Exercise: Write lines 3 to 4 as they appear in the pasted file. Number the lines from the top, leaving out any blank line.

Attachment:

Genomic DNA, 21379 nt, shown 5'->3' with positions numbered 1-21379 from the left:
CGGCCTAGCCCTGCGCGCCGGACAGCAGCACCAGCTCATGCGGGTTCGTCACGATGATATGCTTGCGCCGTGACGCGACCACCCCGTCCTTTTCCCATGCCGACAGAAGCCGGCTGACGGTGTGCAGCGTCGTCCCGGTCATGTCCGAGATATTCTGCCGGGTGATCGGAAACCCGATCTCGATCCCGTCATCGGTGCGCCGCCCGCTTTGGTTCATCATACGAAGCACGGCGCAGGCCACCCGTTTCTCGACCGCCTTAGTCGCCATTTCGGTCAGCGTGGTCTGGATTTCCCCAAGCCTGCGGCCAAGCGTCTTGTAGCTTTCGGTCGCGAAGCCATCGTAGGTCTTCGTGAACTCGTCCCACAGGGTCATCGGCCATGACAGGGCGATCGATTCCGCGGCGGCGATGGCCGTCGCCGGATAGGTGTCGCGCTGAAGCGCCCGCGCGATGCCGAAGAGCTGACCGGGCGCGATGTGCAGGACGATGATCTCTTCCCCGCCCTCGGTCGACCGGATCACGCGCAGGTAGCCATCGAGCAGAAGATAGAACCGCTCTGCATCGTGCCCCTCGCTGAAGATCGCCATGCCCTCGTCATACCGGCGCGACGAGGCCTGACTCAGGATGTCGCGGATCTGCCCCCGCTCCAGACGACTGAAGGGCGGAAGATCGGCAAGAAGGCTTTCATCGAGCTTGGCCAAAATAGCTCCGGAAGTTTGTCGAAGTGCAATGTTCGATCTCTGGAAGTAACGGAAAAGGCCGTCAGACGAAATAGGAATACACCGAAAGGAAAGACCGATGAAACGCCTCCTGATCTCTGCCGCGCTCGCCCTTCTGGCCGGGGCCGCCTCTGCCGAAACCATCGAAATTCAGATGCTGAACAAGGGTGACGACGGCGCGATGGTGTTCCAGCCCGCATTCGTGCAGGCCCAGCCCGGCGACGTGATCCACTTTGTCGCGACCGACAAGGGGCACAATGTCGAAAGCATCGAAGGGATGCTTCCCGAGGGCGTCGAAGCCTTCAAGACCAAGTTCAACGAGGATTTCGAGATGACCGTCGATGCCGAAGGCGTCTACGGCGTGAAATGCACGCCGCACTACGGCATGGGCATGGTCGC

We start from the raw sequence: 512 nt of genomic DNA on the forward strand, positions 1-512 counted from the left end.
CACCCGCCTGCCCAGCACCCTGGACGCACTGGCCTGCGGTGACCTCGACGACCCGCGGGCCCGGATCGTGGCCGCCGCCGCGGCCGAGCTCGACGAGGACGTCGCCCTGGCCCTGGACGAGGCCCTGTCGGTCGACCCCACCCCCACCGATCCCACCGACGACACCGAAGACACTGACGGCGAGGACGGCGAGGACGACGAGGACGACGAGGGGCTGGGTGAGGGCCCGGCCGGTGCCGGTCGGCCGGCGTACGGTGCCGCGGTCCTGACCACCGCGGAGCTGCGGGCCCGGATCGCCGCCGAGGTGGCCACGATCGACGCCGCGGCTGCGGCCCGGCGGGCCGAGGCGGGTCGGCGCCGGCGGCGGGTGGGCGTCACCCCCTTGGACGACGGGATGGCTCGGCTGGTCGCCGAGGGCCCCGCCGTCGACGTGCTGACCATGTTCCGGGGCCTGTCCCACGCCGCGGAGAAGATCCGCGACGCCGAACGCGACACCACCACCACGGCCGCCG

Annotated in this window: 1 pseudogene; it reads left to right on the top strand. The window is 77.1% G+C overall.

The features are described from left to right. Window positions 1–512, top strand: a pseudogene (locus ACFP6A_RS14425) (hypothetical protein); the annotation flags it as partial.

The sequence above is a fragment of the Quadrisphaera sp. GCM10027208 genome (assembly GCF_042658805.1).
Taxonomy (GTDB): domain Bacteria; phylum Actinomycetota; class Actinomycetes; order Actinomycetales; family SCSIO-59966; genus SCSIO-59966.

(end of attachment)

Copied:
We start from the raw sequence: 512 nt of genomic DNA on the forward strand, positions 1-512 counted from the left end.
CACCCGCCTGCCCAGCACCCTGGACGCACTGGCCTGCGGTGACCTCGACGACCCGCGGGCCCGGATCGTGGCCGCCGCCGCGGCCGAGCTCGACGAGGACGTCGCCCTGGCCCTGGACGAGGCCCTGTCGGTCGACCCCACCCCCACCGATCCCACCGACGACACCGAAGACACTGACGGCGAGGACGGCGAGGACGACGAGGACGACGAGGGGCTGGGTGAGGGCCCGGCCGGTGCCGGTCGGCCGGCGTACGGTGCCGCGGTCCTGACCACCGCGGAGCTGCGGGCCCGGATCGCCGCCGAGGTGGCCACGATCGACGCCGCGGCTGCGGCCCGGCGGGCCGAGGCGGGTCGGCGCCGGCGGCGGGTGGGCGTCACCCCCTTGGACGACGGGATGGCTCGGCTGGTCGCCGAGGGCCCCGCCGTCGACGTGCTGACCATGTTCCGGGGCCTGTCCCACGCCGCGGAGAAGATCCGCGACGCCGAACGCGACACCACCACCACGGCCGCCG